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Scenes From the Fleadh Intrepid Riff Raff correspondent Heather Wisner brought along her camera to the Guinness Fleadh Festival at San Jose Stadium last week. Her findings: Guinness + hot sun + stupid people = drunken mess. Below, Wisner offers proof. (J.S.)

Cat's Back With all the police attention focused on any nightclub in possession of an after-hours license a few months ago, it was with some trepidation that Riff Raff watched Cat's Grill and Alley Club shut down for retrofitting in February. We'd witnessed this scenario before, and when the original reopening date in April passed without fanfare, we sighed and expected the worse. Surprise! The Cat Club, as it will henceforth be known, is the shiny new kitten shared by longtime Cat's Alley owner Tony Carracci and local club promoter Matt Chambers. You may remember Chambers from "Mystery City" -- a goth/industrial club he started at the Underground in 1989 -- or from the original "Terminator," or from his many DJ stints at "Bondage A Go-Go" and the like. The new lineup at the Cat Club -- "1984" on Thursdays from "Colossus" promoter Gus Bean, former V/SF house night "Agent" on Fridays, "Sophee's Soul Food" on Saturdays, and Latin Mondays -- is conspicuously devoid of all things goth; surprising, given Chambers' standing in the community and his tight relationship with Damon Boyle, founder of "Bondage A Go-Go" and "So What." According to Chambers, the goth thing is over for the Cat Club -- though Wednesdays are still open should "Bondage" ever get itchy. Sundays will be reserved for live bands and a good sushi chef à la Nightbreak, and there will be happy hour specials, a red-felt pool table (kinda goth), and a jukebox available every day of the week. The club was still missing its front end when Riff Raff visited, but it was easy to see what a little remodeling has done for the place. Gone is the heavy hood that once hung over the main bar, gone is the near-useless kitchen and the creepy massage room, gone is the old coat check and leaking toilets. From here on out, it's all about windows, dancing, and comfort -- the sort of place a person could get used to. "Don't worry," says Chambers, "the developer who is turning the warehouses behind the Cat Club into loft spaces has already offered to soundproof the club so that there won't be any problems in the future." If only it always worked out so well. The Cat Club opens on Thursday, July 9. Management requests glassware in exchange for liquids. (S.T.)

Kids (and Rockers) Say the Darndest Things Riff Raff's Deep Throat at the Smashing Pumpkins' June 30 PR appearance at Oakland's Hawthorne Elementary School tells us that the kids still ask the toughest questions. When the alternative pop quartet, er, trio popped in on a class of fifth-graders a couple of Thursdays ago, the youths didn't ask much about the band's new album or why the group is currently doing a string of benefit shows. (SP's show last week raised money for the East Bay Agency for Children.) Our source says that one 10-year-old boy wanted to know about a slightly touchier subject. "What happened to Jimmy?" he said, referring to former Pumpkins drummer Jimmy Chamberlain, who was with keyboard player Jonathan Melvoin when he died from a heroin overdose in a Chicago hotel room. Chamberlain reportedly helped Melvoin score his smack and was subsequently booted from the band. "Oh," answered bassist D'Arcy Wretzky-Brown, who, like Billy Corgan and James Iha, was quite photogenic in all-black finery, "he misbehaved, so we had to let him go." (Philip Dawdy)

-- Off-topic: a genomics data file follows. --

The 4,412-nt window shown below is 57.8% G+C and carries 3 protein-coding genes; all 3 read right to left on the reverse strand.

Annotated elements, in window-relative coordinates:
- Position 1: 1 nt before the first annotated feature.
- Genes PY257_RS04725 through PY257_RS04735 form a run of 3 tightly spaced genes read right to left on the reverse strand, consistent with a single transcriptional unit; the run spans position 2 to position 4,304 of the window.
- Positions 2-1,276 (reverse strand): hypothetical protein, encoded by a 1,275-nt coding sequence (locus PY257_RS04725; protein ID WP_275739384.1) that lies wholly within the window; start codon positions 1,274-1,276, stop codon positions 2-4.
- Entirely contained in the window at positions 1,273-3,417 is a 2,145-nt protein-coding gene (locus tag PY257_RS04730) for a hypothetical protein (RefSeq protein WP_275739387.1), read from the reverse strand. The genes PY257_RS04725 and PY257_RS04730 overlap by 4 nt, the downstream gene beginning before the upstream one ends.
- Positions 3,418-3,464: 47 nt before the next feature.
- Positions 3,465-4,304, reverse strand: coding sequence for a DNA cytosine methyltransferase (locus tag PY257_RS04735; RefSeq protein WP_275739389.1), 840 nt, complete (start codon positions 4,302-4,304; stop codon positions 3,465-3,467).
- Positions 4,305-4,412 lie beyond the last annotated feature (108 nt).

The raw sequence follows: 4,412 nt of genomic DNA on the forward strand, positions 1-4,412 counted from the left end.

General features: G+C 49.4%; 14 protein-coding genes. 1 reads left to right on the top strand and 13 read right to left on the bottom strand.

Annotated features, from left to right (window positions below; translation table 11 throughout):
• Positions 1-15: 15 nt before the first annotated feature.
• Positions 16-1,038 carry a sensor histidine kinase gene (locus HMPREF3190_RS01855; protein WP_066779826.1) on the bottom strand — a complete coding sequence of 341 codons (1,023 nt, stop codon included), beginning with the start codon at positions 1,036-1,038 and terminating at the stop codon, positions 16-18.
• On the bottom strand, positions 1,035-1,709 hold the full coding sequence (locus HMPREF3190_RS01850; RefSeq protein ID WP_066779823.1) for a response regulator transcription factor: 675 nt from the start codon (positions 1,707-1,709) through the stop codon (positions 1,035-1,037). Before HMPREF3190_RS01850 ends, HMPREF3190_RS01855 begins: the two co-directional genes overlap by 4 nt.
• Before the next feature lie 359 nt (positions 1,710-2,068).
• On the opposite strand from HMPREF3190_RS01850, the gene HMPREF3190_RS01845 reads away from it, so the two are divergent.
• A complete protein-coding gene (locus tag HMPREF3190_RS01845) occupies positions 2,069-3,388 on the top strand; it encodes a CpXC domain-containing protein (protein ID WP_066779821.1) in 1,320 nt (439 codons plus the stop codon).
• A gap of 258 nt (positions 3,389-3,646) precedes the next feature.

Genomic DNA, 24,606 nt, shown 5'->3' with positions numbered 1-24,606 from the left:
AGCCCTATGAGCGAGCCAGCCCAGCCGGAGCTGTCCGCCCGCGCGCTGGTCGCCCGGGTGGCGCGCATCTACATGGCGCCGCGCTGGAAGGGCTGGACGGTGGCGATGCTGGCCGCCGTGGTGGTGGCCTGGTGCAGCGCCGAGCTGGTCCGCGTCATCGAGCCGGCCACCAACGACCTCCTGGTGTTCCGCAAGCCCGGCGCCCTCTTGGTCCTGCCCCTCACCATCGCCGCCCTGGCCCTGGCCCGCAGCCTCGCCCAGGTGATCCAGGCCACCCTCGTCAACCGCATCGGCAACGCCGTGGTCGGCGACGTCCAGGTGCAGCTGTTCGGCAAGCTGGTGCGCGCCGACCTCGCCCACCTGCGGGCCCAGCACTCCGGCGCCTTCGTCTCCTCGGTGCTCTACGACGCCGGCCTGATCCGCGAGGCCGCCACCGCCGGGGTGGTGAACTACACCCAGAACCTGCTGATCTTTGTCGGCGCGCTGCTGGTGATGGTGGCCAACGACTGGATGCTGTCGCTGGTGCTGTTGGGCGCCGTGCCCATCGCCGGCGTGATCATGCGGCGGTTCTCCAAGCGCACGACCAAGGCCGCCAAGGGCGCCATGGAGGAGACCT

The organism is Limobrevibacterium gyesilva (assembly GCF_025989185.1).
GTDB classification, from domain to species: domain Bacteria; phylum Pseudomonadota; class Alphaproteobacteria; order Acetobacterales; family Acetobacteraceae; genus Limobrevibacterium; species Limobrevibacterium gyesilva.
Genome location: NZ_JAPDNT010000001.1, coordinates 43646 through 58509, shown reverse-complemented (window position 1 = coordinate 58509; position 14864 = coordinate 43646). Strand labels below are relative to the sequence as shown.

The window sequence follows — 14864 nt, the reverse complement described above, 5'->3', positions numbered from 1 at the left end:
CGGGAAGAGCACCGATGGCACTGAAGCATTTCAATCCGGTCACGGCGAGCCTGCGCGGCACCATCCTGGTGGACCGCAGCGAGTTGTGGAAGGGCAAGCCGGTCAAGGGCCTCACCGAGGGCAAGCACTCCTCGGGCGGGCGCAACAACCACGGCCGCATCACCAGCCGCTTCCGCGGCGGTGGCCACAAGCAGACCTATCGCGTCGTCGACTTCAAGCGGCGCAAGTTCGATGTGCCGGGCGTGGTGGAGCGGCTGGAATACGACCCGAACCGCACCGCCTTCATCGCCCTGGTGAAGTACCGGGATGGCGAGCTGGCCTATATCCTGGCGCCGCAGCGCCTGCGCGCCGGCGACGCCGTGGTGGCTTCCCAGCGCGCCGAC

1-800-BEASTIE Last week, on S.F. public-access Channel 27, we watched two skinny guys dressed in spandex, sunglasses, and bad wigs hype their exercise equipment. Maximum bulk with minimal effort, they boasted. The skinnier of the two jumped onto a rowing machine, took two or three pumps, and hopped up. "Look at me now!" he exclaimed in a slight Brooklyn accent. (He was, of course, no bulkier for the exercise, but the television audience cheered nonetheless.) Riff Raff had seen stupid infomercials before, but something about this one just seemed ridiculous. We looked closer. Wait, could it be? Yes, those two gawky salesmen were none other than Adrock and Mike D, two-thirds of the Beastie Boys. What the hell? We made a phone call or two. It turns out the infomercial parody was actually part of a 16-city marketing campaign orchestrated by the Grand Royal record label and Diane Tameecha of On Tour Video. The campaign is subtly hyping the B-Boys' new CD, Hello Nasty. We know rock 'n' roll marketers have been using unusual ad campaigns, code switching, and ironic parody to move units for years, but you have to give this one credit for taking it to the max. Tameecha says she approached Grand Royal about the idea a few months ago, but the concept for the parody came from the B-Boys themselves. The program is a half-hour special featuring the Beasties peddling everything from the Miracle Product car polish that doubles as sex lube (Mike D uses the band's CD to apply the polish) to the secrets of amassing great wealth with MCA as the chino-wearing Bill Stevenson, the Money Man. In between the skits, fans can mail-order advance copies of the CD by calling an 800 number. The show times of future screenings are available at (R.A.)

Riff Raff riffraff: Robert Arriaga (R.A.), Johnny DiPaola (J.D.P.), Karl D. Esturbense (K.D.E.), Jeff Stark (J.S.), Silke Tudor (S.T.), Heather Wisner (H.W.), and Bill Wyman (


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